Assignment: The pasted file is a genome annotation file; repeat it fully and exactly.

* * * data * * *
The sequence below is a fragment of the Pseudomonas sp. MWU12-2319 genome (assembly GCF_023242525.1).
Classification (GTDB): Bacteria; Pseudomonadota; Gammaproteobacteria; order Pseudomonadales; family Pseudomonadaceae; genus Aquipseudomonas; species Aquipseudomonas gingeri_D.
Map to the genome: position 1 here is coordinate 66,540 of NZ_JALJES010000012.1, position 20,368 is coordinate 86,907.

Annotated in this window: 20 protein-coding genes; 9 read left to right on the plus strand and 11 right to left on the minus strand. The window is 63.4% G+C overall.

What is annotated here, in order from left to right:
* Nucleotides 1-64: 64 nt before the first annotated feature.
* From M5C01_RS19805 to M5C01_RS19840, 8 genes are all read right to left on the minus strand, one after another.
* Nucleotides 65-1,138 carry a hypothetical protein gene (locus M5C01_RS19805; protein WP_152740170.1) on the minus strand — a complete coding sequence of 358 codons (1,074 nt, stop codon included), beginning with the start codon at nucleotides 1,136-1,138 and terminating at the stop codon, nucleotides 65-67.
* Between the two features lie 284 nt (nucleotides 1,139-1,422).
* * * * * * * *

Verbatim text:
The sequence below is a fragment of the Pseudomonas sp. MWU12-2319 genome (assembly GCF_023242525.1).
Classification (GTDB): Bacteria; Pseudomonadota; Gammaproteobacteria; order Pseudomonadales; family Pseudomonadaceae; genus Aquipseudomonas; species Aquipseudomonas gingeri_D.
Map to the genome: position 1 here is coordinate 66,540 of NZ_JALJES010000012.1, position 20,368 is coordinate 86,907.

Annotated in this window: 20 protein-coding genes; 9 read left to right on the plus strand and 11 right to left on the minus strand. The window is 63.4% G+C overall.

What is annotated here, in order from left to right:
* Nucleotides 1-64: 64 nt before the first annotated feature.
* From M5C01_RS19805 to M5C01_RS19840, 8 genes are all read right to left on the minus strand, one after another.
* Nucleotides 65-1,138 carry a hypothetical protein gene (locus M5C01_RS19805; protein WP_152740170.1) on the minus strand — a complete coding sequence of 358 codons (1,074 nt, stop codon included), beginning with the start codon at nucleotides 1,136-1,138 and terminating at the stop codon, nucleotides 65-67.
* Between the two features lie 284 nt (nucleotides 1,139-1,422).